“For my part,” Lord Rhadid continued, inclining his head slightly toward the gnomes, “I’ve no intention of interfering in whatever business you have. Is there going to be a problem here?”

“Oh, now, y’don’t need to worry about us,” she said, grinning amiably and continuing to approach; being in no hurry, it took a while on her short legs. “No honest gnome ever begrudged a fellow adventurer the chance for fun an’ profit! As to whether this is gonna be a problem, that’s rather up to you, innit? Cos the Manor’s fairly discriminatin’ in terms o’ how it handles interlopers, but not too excessively. Could end up bein’ a right nuisance for us if you rile up the house.”

“We fully intend to avoid such an outcome with the greatest care,” Rhadid replied. “I confess I am somewhat more concerned with the presence of Imperial troops, now that I know there is a team within.”

“Aye,” she agreed. Having come within conversational distance of them, the gnome stopped, craning her head back to meet his eyes. Behind, the rest of her group watched in silence from the fireside. “Not the most cautious o’ wanderers, are they? Troopers always wanna poke somethin’ with a battlestaff, an’ then when the inevitable happens, shoot it. I will say, in fairness, this crew’s less slaphappy than most. The Empire’s had their thumb on Manor Dire for a while now; by this point the lackeys they send in have at least some vague idea what the hell they’re doin’. Billie Fallowstone, glad t’know ye!”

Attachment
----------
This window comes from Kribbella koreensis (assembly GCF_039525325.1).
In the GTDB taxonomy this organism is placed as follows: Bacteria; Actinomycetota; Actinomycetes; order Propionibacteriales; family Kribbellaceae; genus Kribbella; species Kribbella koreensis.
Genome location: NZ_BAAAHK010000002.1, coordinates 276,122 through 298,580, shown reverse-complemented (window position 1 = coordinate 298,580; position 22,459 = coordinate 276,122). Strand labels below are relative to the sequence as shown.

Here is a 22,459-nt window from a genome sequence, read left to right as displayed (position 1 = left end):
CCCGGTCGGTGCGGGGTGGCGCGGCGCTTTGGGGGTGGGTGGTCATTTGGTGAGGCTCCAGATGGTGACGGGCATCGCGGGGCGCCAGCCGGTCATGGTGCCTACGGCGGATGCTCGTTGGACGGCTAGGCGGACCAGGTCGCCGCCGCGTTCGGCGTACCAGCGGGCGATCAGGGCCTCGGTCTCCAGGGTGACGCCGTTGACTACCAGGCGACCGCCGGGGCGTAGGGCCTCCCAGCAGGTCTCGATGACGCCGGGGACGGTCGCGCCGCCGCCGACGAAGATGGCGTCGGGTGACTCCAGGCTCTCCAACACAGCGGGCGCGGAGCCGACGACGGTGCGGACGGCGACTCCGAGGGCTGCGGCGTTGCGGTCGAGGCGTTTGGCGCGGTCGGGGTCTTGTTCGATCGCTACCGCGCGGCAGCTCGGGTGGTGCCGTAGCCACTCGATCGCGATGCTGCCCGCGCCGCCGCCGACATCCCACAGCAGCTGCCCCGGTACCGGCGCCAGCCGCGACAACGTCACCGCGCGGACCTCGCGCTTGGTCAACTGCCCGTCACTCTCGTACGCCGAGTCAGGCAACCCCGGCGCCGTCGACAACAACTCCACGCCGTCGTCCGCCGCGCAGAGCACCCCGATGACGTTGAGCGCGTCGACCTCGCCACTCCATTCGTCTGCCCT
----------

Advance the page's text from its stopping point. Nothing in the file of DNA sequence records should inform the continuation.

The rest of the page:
She held out her hand, and Rhadid bent forward to shake it firmly.

“Lord Rhadid Daraspian. Charmed, I’m sure.”

“Your Lordship,” she said, raising her eyebrows. “An’ a Daraspian, no less. Here to try an’ assert the ol’ hereditary claim t’the place, if y’don’t mind me askin’?”

He straightened back up, still wearing a thin smile. “I am not inclined to discuss my personal business, though no, I do not mind being asked. I gather the house is fairly quiet at present?”

“Ehh…” She grimaced, and made a wavering gesture with one hand. “Dunno if I’d go that far. She ain’t too stirred up, I’ll say that much. The house’s always a wee bit on edge with this many people stompin’ about. I’d say mind how hard y’put down yer feet an’ odds are you’ll met no trouble, ‘less ye blunder into somebody else’s mess.”

“I thank you for the warning,” he said courteously, inclining his head again. “By your leave, then, I shall wish you good fortune. I am eager to make a start on my own expedition.”

“Aye, no time like the present!” Billie said with irrepressible good cheer, falling into step beside him as Rhadid set off down the center of the great hall. “I wish you the best o’ luck with your quest, then. Winding trails an’ full chests to you all.”

Tamara came to a stop, frowning down at her. “What did you say?”